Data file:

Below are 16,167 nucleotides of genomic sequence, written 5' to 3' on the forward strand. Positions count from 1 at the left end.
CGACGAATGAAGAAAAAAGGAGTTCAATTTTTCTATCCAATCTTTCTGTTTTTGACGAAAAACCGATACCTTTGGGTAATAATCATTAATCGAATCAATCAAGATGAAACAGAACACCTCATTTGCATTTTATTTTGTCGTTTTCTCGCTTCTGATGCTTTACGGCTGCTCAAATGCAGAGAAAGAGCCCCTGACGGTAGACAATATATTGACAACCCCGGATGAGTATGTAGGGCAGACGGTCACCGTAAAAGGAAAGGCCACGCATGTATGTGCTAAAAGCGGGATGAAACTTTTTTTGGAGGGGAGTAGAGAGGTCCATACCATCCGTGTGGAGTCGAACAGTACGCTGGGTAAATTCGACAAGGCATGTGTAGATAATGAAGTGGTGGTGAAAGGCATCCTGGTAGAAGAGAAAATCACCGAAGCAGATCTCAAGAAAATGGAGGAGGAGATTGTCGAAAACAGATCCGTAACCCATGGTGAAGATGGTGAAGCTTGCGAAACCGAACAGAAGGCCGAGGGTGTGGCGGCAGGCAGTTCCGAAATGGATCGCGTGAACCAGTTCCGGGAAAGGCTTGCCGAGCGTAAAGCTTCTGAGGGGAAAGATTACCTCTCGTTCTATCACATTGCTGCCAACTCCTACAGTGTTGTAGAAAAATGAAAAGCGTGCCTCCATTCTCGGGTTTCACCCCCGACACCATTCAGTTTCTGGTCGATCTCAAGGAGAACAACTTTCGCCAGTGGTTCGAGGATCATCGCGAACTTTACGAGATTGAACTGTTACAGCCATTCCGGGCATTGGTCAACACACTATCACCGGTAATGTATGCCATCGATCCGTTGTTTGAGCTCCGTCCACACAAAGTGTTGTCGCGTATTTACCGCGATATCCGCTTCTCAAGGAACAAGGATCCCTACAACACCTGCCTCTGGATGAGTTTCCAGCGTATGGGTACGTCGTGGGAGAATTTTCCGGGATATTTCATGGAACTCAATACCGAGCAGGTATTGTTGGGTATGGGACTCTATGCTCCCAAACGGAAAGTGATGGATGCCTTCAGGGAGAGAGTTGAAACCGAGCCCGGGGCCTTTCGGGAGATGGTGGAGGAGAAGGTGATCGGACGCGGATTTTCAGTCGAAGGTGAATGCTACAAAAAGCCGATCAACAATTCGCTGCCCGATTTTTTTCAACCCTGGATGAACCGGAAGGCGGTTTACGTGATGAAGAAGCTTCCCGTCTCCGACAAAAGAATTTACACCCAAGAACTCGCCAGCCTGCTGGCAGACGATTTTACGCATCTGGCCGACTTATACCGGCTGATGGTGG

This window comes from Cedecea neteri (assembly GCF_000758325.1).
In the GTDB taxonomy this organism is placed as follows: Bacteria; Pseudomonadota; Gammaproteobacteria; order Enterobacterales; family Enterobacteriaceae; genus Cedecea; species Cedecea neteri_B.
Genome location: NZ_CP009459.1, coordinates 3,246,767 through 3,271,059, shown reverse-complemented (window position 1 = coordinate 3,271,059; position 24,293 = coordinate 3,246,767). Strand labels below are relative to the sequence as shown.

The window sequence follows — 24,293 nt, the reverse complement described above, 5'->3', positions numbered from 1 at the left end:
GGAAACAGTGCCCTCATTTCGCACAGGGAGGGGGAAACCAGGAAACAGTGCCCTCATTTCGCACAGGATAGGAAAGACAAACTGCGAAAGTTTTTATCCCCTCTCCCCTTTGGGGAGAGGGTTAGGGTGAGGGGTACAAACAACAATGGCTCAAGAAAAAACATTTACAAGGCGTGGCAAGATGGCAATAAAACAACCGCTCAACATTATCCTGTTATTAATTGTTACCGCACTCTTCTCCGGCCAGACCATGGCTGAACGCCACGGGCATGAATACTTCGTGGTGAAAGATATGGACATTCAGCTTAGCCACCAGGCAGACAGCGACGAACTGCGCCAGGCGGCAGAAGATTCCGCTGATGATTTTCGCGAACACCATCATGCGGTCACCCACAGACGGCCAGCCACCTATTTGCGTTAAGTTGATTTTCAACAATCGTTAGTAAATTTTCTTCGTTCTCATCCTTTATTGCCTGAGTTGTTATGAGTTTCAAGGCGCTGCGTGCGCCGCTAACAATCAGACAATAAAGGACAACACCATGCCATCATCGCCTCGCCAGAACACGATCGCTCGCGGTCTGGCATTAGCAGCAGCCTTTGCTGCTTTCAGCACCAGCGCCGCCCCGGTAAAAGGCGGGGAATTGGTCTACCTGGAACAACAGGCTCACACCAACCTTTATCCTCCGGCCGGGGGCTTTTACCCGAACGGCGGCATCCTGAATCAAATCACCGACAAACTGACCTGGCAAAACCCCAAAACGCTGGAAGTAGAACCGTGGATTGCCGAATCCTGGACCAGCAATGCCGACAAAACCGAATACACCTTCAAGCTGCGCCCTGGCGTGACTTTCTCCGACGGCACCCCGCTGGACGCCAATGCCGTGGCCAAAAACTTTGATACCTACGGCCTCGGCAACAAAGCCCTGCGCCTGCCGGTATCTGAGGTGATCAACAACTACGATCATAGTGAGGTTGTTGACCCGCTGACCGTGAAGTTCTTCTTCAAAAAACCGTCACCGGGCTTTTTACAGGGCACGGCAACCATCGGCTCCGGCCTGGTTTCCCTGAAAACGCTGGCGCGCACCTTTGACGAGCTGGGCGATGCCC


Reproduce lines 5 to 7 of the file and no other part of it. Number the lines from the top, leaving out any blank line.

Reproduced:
Genome location: NZ_CP009459.1, coordinates 3,246,767 through 3,271,059, shown reverse-complemented (window position 1 = coordinate 3,271,059; position 24,293 = coordinate 3,246,767). Strand labels below are relative to the sequence as shown.

The window sequence follows — 24,293 nt, the reverse complement described above, 5'->3', positions numbered from 1 at the left end:
GGAAACAGTGCCCTCATTTCGCACAGGGAGGGGGAAACCAGGAAACAGTGCCCTCATTTCGCACAGGATAGGAAAGACAAACTGCGAAAGTTTTTATCCCCTCTCCCCTTTGGGGAGAGGGTTAGGGTGAGGGGTACAAACAACAATGGCTCAAGAAAAAACATTTACAAGGCGTGGCAAGATGGCAATAAAACAACCGCTCAACATTATCCTGTTATTAATTGTTACCGCACTCTTCTCCGGCCAGACCATGGCTGAACGCCACGGGCATGAATACTTCGTGGTGAAAGATATGGACATTCAGCTTAGCCACCAGGCAGACAGCGACGAACTGCGCCAGGCGGCAGAAGATTCCGCTGATGATTTTCGCGAACACCATCATGCGGTCACCCACAGACGGCCAGCCACCTATTTGCGTTAAGTTGATTTTCAACAATCGTTAGTAAATTTTCTTCGTTCTCATCCTTTATTGCCTGAGTTGTTATGAGTTTCAAGGCGCTGCGTGCGCCGCTAACAATCAGACAATAAAGGACAACACCATGCCATCATCGCCTCGCCAGAACACGATCGCTCGCGGTCTGGCATTAGCAGCAGCCTTTGCTGCTTTCAGCACCAGCGCCGCCCCGGTAAAAGGCGGGGAATTGGTCTACCTGGAACAACAGGCTCACACCAACCTTTATCCTCCGGCCGGGGGCTTTTACCCGAACGGCGGCATCCTGAATCAAATCACCGACAAACTGACCTGGCAAAACCCCAAAACGCTGGAAGTAGAACCGTGGATTGCCGAATCCTGGACCAGCAATGCCGACAAAACCGAATACACCTTCAAGCTGCGCCCTGGCGTGACTTTCTCCGACGGCACCCCGCTGGACGCCAATGCCGTGGCCAAAAACTTTGATACCTACGGCCTCGGCAACAAAGCCCTGCGCCTGCCGGTATCTGAGGTGATCAACAACTACGATCATAGTGAGGTTGTTGACCCGCTGACCGTGAAGTTCTTCTTCAAAAAACCGTCACCGGGCTTTTTACAGGGCACGGCAACCATCGGCTCCGGCCTGGTTTCCCTGAAAACGCTGGCGCGCACCTTTGACGAGCTGGGCGATGCCC